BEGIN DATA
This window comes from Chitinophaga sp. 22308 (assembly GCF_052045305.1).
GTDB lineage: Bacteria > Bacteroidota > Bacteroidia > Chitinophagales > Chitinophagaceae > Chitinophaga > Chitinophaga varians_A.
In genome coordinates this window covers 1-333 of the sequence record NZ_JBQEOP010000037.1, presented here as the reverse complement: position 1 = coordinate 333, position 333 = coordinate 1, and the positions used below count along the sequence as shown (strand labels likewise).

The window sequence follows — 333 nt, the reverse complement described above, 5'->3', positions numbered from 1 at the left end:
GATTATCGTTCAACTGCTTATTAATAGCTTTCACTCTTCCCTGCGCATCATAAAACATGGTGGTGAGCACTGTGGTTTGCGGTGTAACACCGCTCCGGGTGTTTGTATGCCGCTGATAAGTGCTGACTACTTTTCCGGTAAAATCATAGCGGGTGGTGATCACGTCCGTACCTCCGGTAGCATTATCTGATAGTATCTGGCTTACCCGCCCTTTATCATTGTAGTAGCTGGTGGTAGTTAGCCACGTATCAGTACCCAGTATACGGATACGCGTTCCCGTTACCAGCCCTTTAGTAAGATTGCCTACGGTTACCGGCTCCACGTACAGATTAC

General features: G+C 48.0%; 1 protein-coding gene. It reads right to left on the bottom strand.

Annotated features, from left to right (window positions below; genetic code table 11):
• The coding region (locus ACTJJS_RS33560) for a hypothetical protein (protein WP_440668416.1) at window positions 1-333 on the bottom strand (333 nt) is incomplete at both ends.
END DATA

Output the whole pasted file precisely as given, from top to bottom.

This window comes from Chitinophaga sp. 22308 (assembly GCF_052045305.1).
GTDB lineage: Bacteria > Bacteroidota > Bacteroidia > Chitinophagales > Chitinophagaceae > Chitinophaga > Chitinophaga varians_A.
In genome coordinates this window covers 1-333 of the sequence record NZ_JBQEOP010000037.1, presented here as the reverse complement: position 1 = coordinate 333, position 333 = coordinate 1, and the positions used below count along the sequence as shown (strand labels likewise).

The window sequence follows — 333 nt, the reverse complement described above, 5'->3', positions numbered from 1 at the left end:
GATTATCGTTCAACTGCTTATTAATAGCTTTCACTCTTCCCTGCGCATCATAAAACATGGTGGTGAGCACTGTGGTTTGCGGTGTAACACCGCTCCGGGTGTTTGTATGCCGCTGATAAGTGCTGACTACTTTTCCGGTAAAATCATAGCGGGTGGTGATCACGTCCGTACCTCCGGTAGCATTATCTGATAGTATCTGGCTTACCCGCCCTTTATCATTGTAGTAGCTGGTGGTAGTTAGCCACGTATCAGTACCCAGTATACGGATACGCGTTCCCGTTACCAGCCCTTTAGTAAGATTGCCTACGGTTACCGGCTCCACGTACAGATTAC

General features: G+C 48.0%; 1 protein-coding gene. It reads right to left on the bottom strand.

Annotated features, from left to right (window positions below; genetic code table 11):
• The coding region (locus ACTJJS_RS33560) for a hypothetical protein (protein WP_440668416.1) at window positions 1-333 on the bottom strand (333 nt) is incomplete at both ends.